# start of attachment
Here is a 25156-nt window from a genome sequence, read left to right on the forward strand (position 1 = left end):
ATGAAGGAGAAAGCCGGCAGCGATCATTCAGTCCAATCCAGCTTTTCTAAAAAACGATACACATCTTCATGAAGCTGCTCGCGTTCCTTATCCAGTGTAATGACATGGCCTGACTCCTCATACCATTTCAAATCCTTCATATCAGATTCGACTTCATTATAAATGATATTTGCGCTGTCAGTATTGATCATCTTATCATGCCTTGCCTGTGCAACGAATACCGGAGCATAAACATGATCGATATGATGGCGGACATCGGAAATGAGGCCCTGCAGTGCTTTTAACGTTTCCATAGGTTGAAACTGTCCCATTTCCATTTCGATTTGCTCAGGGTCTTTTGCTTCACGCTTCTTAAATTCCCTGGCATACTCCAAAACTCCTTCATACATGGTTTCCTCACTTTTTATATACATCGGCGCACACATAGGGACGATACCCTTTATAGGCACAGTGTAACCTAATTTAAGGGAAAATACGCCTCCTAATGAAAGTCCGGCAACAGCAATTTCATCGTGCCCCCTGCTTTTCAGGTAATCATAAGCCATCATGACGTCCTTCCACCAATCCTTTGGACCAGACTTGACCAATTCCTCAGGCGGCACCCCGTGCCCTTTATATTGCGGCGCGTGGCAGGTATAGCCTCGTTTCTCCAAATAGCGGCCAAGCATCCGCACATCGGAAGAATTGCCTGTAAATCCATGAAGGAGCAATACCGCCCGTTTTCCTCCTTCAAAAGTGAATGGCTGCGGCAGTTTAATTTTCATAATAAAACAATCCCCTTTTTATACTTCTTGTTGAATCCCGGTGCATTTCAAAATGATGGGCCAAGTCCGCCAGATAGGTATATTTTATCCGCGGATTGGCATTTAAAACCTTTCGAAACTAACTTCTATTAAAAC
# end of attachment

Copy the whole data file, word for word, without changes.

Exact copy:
Here is a 25156-nt window from a genome sequence, read left to right on the forward strand (position 1 = left end):
ATGAAGGAGAAAGCCGGCAGCGATCATTCAGTCCAATCCAGCTTTTCTAAAAAACGATACACATCTTCATGAAGCTGCTCGCGTTCCTTATCCAGTGTAATGACATGGCCTGACTCCTCATACCATTTCAAATCCTTCATATCAGATTCGACTTCATTATAAATGATATTTGCGCTGTCAGTATTGATCATCTTATCATGCCTTGCCTGTGCAACGAATACCGGAGCATAAACATGATCGATATGATGGCGGACATCGGAAATGAGGCCCTGCAGTGCTTTTAACGTTTCCATAGGTTGAAACTGTCCCATTTCCATTTCGATTTGCTCAGGGTCTTTTGCTTCACGCTTCTTAAATTCCCTGGCATACTCCAAAACTCCTTCATACATGGTTTCCTCACTTTTTATATACATCGGCGCACACATAGGGACGATACCCTTTATAGGCACAGTGTAACCTAATTTAAGGGAAAATACGCCTCCTAATGAAAGTCCGGCAACAGCAATTTCATCGTGCCCCCTGCTTTTCAGGTAATCATAAGCCATCATGACGTCCTTCCACCAATCCTTTGGACCAGACTTGACCAATTCCTCAGGCGGCACCCCGTGCCCTTTATATTGCGGCGCGTGGCAGGTATAGCCTCGTTTCTCCAAATAGCGGCCAAGCATCCGCACATCGGAAGAATTGCCTGTAAATCCATGAAGGAGCAATACCGCCCGTTTTCCTCCTTCAAAAGTGAATGGCTGCGGCAGTTTAATTTTCATAATAAAACAATCCCCTTTTTATACTTCTTGTTGAATCCCGGTGCATTTCAAAATGATGGGCCAAGTCCGCCAGATAGGTATATTTTATCCGCGGATTGGCATTTAAAACCTTTCGAAACTAACTTCTATTAAAAC